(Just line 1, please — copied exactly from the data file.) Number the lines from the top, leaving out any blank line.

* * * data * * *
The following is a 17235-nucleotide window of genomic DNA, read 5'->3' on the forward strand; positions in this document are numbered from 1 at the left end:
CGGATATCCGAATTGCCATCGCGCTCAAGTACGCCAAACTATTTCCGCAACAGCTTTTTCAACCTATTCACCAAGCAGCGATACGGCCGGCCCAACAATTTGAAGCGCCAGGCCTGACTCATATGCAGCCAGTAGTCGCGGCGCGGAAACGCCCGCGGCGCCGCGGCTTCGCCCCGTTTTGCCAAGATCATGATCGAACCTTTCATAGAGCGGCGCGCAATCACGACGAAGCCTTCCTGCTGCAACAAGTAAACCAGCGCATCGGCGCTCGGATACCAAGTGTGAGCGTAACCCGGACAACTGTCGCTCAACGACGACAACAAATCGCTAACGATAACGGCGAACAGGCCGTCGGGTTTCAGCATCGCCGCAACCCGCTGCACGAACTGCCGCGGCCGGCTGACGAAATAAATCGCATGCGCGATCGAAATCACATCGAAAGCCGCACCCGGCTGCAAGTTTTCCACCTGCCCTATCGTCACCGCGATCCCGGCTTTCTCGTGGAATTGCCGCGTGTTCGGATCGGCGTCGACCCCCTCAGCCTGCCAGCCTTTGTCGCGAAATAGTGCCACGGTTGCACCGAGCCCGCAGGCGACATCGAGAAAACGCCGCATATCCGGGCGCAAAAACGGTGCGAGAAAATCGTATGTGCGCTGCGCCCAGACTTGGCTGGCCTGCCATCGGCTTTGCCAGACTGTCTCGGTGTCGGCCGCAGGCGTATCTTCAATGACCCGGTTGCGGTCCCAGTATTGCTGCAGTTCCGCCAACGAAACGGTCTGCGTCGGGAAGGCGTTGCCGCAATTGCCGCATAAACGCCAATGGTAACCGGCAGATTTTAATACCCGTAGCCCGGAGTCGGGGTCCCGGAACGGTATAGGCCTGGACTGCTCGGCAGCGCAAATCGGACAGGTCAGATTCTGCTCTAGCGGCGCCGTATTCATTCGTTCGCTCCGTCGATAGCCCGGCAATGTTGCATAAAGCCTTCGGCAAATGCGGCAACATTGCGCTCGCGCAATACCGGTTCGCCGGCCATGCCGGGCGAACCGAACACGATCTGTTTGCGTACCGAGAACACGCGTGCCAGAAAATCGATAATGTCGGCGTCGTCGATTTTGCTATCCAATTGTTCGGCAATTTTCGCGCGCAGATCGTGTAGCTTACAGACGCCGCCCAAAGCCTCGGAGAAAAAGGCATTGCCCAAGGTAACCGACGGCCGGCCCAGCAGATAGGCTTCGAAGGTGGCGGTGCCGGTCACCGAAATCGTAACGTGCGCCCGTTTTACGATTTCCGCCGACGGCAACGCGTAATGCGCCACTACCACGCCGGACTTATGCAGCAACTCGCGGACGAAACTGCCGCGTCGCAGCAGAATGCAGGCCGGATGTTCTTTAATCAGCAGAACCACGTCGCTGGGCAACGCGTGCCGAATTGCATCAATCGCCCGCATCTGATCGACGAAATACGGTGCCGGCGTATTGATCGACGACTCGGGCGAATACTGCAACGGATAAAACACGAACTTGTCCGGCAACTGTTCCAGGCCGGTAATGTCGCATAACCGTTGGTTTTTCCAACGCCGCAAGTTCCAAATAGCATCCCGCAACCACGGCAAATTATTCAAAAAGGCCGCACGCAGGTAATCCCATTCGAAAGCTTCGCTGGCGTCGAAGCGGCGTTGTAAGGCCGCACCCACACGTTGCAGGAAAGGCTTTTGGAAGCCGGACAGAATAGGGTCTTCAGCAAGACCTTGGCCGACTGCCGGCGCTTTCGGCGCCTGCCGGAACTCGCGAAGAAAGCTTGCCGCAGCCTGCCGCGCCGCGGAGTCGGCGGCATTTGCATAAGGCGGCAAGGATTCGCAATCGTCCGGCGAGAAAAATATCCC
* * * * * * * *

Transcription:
The following is a 17235-nucleotide window of genomic DNA, read 5'->3' on the forward strand; positions in this document are numbered from 1 at the left end: